• Dining and entertainment – Business banquets are a common part of building a Guanxi relationship. Be open to new cuisine and master the art of chopsticks. Seating arrangement is also important at business dinners. At a round table, the seat directly facing the door is usually reserved for the most important or highest level attendee.
• China general knowledge - Relationships can be aided by some general knowledge of China and its culture – particularly relevant to the province you are doing business in.
NZTE has some really good tips on relationship building in China here.
Regarding finding a manufacturer in China for clothes and sports-gear - this will require a lot of research and will largely depend on the particular items that you want manufactured (to ensure they have the right processing equipment) and your minimum quantity order. We can link you to organisations or consultants that can help you find the right manufacturing entity. Engaging NZTE is a good place to start, and also talking to kiwis that have ‘been there, done that’ before and are willing to help. Some clients that we work with have found their suppliers by actually going to the markets (shoe markets/garment markets etc) and chatting with people to see what they can offer, or seeking referrals from other NZ based designers to find the right channels. Once you’ve defined your needs accurately, you can compile a shortlist of candidates and then it would be recommended to have someone on the ground in China to vet them as a next step.
If you are exporting wine or honey from New Zealand to China - take note! There are new rules coming on board next year. Read the Herald article here
If you’re interested in developing new food and beverage product lines and exporting to new markets – including China, come to our 4th Get to Market Series Food & Beverage Commercialisation and Export event on 7 December at BNZ Highbrook Partner Centre, Auckland.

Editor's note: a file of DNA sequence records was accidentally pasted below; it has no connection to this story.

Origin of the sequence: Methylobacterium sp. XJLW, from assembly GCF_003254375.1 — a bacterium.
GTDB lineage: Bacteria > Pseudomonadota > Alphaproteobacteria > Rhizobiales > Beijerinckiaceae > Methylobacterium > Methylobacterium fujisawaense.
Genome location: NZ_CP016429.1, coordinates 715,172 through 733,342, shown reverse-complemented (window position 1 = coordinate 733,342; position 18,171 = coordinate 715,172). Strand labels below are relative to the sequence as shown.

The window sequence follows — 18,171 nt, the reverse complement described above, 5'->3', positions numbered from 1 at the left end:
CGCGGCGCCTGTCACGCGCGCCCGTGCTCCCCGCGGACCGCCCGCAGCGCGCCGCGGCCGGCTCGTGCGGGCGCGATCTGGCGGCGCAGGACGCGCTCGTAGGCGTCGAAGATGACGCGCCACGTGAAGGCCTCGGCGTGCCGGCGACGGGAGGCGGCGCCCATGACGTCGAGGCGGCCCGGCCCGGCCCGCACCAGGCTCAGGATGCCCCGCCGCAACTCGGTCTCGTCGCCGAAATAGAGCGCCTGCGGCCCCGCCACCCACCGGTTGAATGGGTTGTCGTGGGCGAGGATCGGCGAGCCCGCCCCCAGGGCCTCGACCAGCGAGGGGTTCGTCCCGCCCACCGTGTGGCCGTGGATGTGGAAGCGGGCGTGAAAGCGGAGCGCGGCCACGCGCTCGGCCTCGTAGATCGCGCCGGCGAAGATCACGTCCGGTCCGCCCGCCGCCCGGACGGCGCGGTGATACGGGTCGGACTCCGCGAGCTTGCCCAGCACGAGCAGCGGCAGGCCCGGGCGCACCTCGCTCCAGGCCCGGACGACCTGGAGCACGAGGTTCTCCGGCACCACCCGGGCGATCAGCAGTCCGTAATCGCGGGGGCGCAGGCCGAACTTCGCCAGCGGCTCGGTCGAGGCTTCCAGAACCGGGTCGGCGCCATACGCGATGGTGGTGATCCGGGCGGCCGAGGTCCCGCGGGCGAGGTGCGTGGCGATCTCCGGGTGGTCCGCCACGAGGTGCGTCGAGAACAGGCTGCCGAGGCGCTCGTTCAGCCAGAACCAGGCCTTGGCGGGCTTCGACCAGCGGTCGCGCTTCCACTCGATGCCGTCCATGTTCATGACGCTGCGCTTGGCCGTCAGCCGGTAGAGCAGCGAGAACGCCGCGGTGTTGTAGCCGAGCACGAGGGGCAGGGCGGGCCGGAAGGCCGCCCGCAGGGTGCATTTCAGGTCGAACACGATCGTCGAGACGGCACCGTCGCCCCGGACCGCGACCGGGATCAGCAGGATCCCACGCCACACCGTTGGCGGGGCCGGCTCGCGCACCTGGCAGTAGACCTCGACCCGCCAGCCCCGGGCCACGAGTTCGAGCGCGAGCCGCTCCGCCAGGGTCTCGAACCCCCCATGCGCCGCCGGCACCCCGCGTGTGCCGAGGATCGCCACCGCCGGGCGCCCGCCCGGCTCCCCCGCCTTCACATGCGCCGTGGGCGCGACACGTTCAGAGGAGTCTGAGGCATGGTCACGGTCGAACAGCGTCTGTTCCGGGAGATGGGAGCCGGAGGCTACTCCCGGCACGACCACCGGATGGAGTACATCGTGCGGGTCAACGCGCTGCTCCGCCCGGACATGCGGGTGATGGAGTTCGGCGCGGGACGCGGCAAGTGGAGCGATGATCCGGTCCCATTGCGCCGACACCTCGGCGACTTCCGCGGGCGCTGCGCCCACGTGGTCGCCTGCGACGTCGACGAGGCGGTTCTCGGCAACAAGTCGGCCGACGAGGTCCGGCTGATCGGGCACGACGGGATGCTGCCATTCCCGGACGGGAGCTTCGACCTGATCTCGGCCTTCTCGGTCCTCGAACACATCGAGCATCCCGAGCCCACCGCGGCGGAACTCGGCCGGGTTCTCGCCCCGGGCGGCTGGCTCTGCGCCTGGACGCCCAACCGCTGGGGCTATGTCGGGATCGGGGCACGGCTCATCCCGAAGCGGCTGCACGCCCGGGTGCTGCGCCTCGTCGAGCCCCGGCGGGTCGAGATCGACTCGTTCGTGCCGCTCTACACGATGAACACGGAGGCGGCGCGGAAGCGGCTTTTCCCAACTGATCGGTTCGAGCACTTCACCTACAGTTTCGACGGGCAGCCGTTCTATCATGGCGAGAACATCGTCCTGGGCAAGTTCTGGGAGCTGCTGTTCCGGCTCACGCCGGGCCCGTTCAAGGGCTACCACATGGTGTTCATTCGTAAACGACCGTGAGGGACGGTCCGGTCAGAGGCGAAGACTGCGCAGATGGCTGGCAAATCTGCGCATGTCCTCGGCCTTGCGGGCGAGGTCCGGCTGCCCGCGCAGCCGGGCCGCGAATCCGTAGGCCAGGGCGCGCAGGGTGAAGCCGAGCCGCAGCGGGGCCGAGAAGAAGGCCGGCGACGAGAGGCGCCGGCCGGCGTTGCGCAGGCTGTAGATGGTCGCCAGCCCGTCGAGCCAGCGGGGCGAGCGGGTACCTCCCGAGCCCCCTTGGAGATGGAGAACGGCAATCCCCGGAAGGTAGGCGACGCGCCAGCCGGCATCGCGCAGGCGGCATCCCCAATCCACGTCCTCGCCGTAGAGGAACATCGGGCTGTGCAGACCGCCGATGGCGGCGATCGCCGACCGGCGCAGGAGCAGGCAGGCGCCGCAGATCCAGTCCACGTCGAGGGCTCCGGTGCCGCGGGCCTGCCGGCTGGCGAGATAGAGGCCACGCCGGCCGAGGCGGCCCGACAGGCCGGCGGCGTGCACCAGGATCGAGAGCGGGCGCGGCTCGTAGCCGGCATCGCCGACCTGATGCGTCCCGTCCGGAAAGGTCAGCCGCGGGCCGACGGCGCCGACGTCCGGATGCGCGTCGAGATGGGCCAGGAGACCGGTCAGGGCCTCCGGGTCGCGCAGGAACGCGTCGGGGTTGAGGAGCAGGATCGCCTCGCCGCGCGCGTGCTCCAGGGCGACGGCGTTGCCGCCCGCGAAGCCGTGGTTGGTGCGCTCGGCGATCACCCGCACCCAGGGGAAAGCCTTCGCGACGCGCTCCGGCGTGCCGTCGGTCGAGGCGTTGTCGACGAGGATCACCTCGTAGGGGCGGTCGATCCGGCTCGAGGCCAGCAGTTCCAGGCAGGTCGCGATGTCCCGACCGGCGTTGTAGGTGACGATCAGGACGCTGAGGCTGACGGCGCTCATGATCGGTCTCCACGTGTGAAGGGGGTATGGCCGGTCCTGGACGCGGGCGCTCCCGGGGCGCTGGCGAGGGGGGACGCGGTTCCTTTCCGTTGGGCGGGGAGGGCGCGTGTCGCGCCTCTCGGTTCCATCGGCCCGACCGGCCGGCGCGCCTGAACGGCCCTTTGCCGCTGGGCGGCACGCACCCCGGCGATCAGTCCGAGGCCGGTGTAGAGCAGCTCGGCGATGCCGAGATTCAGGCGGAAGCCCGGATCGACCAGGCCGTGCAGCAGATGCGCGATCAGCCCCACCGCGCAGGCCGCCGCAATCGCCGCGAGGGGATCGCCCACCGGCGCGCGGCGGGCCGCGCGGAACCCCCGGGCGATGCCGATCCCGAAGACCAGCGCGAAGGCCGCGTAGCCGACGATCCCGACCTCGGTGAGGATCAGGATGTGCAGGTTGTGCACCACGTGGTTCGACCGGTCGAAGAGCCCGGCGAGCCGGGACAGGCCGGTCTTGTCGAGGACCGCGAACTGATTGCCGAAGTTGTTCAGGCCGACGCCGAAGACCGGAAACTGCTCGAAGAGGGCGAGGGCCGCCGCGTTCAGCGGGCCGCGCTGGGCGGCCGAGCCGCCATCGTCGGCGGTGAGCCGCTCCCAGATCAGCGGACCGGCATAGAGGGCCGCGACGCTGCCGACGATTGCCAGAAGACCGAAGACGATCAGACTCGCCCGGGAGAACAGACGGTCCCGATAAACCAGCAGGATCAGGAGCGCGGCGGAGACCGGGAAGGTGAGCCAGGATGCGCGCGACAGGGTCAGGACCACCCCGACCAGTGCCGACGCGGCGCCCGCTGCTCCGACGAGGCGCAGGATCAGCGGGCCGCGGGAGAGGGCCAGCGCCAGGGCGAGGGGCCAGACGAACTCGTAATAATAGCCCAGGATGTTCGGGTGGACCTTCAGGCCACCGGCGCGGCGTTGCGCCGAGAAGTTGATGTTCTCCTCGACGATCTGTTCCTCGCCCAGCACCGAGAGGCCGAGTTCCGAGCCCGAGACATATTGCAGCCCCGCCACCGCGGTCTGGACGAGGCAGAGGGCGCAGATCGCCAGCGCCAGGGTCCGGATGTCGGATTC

Join the BNZ led business mission to China
Every year, BNZ takes businesses on a journey of discovery to the China market. This year’s business mission is in collaboration with Auckland Council, ATEED and New Zealand Trade & Enterprise and will be based around the high profile Tripartite economic summit in Guangzhou. The BNZ mission will also extend to Shenzhen, Shanghai, Hangzhou and Hong Kong, and will have an exciting program packed with opportunities to help you generate business and learn about the market.
Dates: 7-14 November 2017
• Attend the Tripartite Economic Summit in Guangzhou. Engage with high-level government officials, and business delegations from Guangzhou, Los Angeles and Auckland sister cities;
• Experience first-hand the scale and magnitude of business opportunities with visits to NZ companies with a base in China;
• Attend NZ trade promotion events, and engage in high-quality business matching;
• Understand consumer behaviour and how to build Chinese e-commerce into your marketing plan with a visit to ecommerce giants;
• Understand cross-border trade and import logistics;
• Gain knowledge of imported food offerings via visits to supermarkets. Understand what a typical “middle class Chinese consumer” looks like and their buying behaviour;
• Attend ‘New Zealand Week’ activities - NZ’s food & beverage festival in Shanghai, understand supply into food services channels, and take advantage of external brand opportunities and networking.
For further information on the itinerary and costs, please contact Asia Business Manager Jessica Guthrie at Jessica_guthrie@bnz.co.nz
Is there an ETA on when BNZ might start offering RMB denominated accounts? a lot of our transactions in terms of buying and selling are done in RMB so avoid the double handling of currency it would be a great option going forward.
Edit: I have to note that my personal banking is with BNZ but the business baking is with a competitor but if you offered RMB account then it would be a great incentive for us to move over as our current bank doesn’t offer such a facility.